When designing neuroprosthetic devices for users to control with their thoughts, engineers must take into account the sensory information brains collect from the environment and how it gets processed.
A new silicone ‘skin’ contains electronics that mimic the human body’s lightning-fast response to pain, potentially paving the way for smart prosthetics that can detect painful sensations.
Study shows that multiple body parts can make use of the brain’s ‘hand area’ in people with only one hand.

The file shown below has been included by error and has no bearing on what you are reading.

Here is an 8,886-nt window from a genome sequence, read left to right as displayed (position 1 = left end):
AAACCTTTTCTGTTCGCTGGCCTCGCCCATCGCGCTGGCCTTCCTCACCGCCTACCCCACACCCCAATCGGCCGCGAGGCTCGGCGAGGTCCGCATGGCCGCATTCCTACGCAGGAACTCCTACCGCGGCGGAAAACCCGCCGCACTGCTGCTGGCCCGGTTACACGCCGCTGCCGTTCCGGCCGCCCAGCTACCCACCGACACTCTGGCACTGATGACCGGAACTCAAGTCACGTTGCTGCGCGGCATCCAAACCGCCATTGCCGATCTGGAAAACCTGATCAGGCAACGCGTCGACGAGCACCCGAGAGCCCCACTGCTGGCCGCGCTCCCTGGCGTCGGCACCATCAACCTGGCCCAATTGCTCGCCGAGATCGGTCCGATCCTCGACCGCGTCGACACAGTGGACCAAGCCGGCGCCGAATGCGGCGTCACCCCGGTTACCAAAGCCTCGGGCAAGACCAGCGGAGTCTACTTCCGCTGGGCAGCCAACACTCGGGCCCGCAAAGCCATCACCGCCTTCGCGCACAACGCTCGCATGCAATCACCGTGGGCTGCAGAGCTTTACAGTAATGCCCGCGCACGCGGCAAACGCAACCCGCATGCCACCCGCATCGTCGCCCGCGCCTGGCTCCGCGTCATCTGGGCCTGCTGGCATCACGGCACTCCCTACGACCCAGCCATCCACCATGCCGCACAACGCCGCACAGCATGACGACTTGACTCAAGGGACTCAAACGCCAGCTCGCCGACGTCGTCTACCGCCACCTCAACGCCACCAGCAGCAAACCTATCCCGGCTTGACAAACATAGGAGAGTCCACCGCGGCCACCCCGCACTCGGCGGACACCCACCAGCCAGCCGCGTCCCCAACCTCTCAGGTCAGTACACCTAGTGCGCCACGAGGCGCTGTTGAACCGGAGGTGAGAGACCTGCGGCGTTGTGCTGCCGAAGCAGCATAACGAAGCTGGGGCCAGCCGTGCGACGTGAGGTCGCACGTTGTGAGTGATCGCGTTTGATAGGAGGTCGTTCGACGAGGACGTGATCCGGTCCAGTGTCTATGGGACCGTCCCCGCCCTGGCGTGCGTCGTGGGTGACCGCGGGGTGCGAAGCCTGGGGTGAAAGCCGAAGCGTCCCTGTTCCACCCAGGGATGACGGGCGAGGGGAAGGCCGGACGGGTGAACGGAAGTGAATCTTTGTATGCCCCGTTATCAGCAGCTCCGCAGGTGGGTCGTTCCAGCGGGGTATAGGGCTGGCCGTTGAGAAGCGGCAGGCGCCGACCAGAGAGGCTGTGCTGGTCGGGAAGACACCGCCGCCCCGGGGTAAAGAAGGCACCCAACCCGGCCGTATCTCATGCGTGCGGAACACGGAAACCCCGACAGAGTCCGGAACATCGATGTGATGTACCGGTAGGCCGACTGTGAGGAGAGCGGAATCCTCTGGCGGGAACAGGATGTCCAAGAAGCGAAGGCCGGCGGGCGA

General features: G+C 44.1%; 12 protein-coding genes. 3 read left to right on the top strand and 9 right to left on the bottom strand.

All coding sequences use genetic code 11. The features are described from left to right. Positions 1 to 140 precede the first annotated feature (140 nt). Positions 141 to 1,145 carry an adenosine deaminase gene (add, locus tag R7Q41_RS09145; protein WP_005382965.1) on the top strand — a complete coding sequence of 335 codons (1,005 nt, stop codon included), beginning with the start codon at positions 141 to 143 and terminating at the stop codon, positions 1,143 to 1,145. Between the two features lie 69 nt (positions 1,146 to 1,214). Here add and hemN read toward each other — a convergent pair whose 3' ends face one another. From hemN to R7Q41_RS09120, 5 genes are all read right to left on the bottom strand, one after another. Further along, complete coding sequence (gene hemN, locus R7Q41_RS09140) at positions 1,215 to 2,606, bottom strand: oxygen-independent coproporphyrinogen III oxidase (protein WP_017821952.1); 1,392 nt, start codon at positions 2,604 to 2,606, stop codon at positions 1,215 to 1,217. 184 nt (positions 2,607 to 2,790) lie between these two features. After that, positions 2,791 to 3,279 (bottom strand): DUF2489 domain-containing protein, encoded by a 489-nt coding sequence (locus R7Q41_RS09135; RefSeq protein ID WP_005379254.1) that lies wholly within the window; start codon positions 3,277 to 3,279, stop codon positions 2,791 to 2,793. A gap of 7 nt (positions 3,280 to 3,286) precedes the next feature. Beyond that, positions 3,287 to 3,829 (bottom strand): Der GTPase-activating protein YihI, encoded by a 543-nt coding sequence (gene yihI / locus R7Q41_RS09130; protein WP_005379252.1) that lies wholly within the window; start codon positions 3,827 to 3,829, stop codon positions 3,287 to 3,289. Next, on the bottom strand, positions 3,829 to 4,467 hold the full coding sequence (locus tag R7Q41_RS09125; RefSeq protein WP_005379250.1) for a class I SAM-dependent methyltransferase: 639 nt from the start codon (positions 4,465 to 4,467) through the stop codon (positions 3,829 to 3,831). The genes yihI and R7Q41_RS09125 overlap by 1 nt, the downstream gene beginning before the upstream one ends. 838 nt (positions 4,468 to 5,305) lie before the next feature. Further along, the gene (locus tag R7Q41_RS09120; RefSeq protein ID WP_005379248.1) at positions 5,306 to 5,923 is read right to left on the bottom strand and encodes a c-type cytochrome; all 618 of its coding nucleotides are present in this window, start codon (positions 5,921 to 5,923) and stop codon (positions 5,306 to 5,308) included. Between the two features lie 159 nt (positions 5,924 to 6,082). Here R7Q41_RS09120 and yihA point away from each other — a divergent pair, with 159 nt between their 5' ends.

The next generation of neuroprosthetics could communicate directly with the brain to tackle diseases such as epilepsy and blindness.
Could the not-too-distant future hold “brain chip” technologies that we could all use to enhance our memories to the point of perfection? Not so fast: there are big benefits to forgetting.